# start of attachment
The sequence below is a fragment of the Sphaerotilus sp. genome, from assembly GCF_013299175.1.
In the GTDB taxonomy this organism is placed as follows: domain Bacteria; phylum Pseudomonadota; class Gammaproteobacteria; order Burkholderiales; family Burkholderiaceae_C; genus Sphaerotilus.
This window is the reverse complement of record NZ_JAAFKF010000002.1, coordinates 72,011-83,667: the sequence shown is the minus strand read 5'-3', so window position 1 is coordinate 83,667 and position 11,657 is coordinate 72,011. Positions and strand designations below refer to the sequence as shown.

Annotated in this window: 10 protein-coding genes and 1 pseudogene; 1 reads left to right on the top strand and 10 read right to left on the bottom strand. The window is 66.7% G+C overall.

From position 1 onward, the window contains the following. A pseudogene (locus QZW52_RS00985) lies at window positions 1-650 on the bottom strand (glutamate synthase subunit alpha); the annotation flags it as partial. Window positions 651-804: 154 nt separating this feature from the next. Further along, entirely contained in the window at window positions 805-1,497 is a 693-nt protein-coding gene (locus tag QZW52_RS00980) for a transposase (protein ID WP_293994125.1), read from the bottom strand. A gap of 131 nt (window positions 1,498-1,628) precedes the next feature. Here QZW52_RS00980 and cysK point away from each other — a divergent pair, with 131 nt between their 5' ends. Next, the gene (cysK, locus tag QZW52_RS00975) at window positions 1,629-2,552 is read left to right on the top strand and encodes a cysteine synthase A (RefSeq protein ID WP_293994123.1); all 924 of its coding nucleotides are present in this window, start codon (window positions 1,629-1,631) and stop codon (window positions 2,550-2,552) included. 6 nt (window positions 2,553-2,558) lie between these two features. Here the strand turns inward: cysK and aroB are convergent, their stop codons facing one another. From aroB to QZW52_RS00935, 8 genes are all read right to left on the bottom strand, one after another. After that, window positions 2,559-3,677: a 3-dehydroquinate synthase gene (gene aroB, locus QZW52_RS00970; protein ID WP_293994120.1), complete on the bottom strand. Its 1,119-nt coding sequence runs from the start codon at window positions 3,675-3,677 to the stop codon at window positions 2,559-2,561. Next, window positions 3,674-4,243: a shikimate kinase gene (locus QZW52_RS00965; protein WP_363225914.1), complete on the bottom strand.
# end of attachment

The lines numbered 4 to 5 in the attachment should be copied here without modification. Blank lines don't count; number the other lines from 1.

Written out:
Annotated in this window: 10 protein-coding genes and 1 pseudogene; 1 reads left to right on the top strand and 10 read right to left on the bottom strand. The window is 66.7% G+C overall.

From position 1 onward, the window contains the following. A pseudogene (locus QZW52_RS00985) lies at window positions 1-650 on the bottom strand (glutamate synthase subunit alpha); the annotation flags it as partial. Window positions 651-804: 154 nt separating this feature from the next. Further along, entirely contained in the window at window positions 805-1,497 is a 693-nt protein-coding gene (locus tag QZW52_RS00980) for a transposase (protein ID WP_293994125.1), read from the bottom strand. A gap of 131 nt (window positions 1,498-1,628) precedes the next feature. Here QZW52_RS00980 and cysK point away from each other — a divergent pair, with 131 nt between their 5' ends. Next, the gene (cysK, locus tag QZW52_RS00975) at window positions 1,629-2,552 is read left to right on the top strand and encodes a cysteine synthase A (RefSeq protein ID WP_293994123.1); all 924 of its coding nucleotides are present in this window, start codon (window positions 1,629-1,631) and stop codon (window positions 2,550-2,552) included. 6 nt (window positions 2,553-2,558) lie between these two features. Here the strand turns inward: cysK and aroB are convergent, their stop codons facing one another. From aroB to QZW52_RS00935, 8 genes are all read right to left on the bottom strand, one after another. After that, window positions 2,559-3,677: a 3-dehydroquinate synthase gene (gene aroB, locus QZW52_RS00970; protein ID WP_293994120.1), complete on the bottom strand. Its 1,119-nt coding sequence runs from the start codon at window positions 3,675-3,677 to the stop codon at window positions 2,559-2,561. Next, window positions 3,674-4,243: a shikimate kinase gene (locus QZW52_RS00965; protein WP_363225914.1), complete on the bottom strand.